The first panel discussion theme was Art of Shirt making and the panel members discussed some of the features and attributes of shirt and it’s functional and aesthetic aspects. The discussion started with the question on what is the purpose of having a pleat at the across back along with the various types of it. For the aesthetic purpose pleats can be added in various ways one example being stitching a box pleat entirely till the bottom. And for functional purpose it helps in providing tolerance for movement as well as function as providing fullness along the across back and the waist of the wearer.
After that it was asked about the number of sleeve pleats used in a shirt. More the number or depth of the pleat, more will be the fullness along the biceps and elbow. If a single pleat is used its position should be in the centre of sleeve slit and half-fold of the sleeve. Along with the pleats, the position of the sleeve placket was also discussed where in, it should be always be in the centre of the sleeve opening. Any deviation from that will be a technical fault.
For the front placket, the question that was asked was that, if there is a relation between width of the placket and the button distance and how this will it affect the gaping. And it was brought to a conclusion that if the width of the placket is decreased the button distance should also be decreased otherwise there will be a higher chance of gaping. Regarding the gaping of top part of buttonhole placket it was concluded an engineered pattern wherein there would be some difference in the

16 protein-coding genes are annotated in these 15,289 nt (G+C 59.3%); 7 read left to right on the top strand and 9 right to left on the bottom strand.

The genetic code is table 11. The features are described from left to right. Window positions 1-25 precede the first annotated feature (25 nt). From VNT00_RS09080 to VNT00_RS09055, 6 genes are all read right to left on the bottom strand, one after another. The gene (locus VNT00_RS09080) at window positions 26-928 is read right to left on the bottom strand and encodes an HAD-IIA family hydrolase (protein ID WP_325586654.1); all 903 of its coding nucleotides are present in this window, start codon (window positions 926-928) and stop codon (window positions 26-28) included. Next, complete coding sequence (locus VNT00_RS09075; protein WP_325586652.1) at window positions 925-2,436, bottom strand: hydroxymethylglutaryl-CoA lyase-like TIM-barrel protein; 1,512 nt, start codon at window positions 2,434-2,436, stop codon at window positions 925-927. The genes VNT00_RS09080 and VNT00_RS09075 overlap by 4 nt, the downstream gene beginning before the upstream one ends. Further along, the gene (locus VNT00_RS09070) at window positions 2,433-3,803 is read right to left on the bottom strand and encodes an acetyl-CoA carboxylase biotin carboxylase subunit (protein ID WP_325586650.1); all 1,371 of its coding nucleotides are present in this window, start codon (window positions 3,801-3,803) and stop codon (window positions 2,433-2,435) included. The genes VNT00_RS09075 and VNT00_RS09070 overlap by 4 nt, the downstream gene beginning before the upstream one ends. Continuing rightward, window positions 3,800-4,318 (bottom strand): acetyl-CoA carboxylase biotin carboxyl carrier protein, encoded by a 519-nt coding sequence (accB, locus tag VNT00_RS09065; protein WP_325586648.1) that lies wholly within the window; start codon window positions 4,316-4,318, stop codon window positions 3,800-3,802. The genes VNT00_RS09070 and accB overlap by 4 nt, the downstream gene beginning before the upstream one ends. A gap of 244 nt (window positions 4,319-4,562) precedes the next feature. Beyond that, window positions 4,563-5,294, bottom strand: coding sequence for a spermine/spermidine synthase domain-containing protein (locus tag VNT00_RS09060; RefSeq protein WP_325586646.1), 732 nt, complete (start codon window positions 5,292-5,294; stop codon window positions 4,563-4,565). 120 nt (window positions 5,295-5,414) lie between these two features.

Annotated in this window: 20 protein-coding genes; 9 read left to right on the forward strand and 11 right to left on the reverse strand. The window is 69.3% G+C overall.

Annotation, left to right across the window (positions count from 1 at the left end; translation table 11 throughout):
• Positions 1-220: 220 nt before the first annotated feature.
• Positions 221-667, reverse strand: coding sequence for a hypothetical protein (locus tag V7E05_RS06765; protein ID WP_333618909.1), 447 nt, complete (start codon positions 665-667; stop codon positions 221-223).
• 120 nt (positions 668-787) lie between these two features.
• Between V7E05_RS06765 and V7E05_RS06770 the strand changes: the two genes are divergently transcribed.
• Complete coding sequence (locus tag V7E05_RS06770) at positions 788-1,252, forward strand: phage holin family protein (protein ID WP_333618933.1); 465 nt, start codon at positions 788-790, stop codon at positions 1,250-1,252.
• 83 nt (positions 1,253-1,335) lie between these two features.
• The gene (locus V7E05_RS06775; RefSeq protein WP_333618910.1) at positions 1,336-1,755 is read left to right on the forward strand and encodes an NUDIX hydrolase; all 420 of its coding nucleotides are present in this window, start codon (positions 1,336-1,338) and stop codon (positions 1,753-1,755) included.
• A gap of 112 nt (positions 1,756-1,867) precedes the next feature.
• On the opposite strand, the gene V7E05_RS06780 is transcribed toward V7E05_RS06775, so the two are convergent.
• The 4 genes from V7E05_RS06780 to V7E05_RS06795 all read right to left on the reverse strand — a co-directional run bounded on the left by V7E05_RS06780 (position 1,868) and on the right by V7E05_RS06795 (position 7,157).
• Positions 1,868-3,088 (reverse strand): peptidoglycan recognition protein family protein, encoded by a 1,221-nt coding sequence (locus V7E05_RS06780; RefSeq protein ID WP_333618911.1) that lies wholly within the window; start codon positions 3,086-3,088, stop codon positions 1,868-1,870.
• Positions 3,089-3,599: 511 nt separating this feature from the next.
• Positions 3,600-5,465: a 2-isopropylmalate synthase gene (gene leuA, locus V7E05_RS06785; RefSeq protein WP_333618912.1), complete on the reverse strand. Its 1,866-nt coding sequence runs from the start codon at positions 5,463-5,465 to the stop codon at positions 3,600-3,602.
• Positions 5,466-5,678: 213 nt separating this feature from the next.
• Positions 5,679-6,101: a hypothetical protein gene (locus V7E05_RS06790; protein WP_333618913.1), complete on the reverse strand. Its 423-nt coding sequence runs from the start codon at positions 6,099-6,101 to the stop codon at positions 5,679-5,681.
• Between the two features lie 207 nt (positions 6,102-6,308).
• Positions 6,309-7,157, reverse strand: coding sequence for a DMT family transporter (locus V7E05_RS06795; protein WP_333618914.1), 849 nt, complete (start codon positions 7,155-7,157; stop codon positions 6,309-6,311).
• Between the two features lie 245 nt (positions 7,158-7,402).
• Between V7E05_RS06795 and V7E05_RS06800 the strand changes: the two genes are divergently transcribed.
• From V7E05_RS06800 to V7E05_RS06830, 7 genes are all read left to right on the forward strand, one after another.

Finally, a question was asked to the audience, the reason behind a horizontal button hole for the last (the bottom-most) button of the shirt and the answer to was, it has a functional purpose only for a checked shirt where during packing there comes a misalignment of the plackets and the horizontal buttonhole locks the movement of placket.
Mr. Kamaljit Singh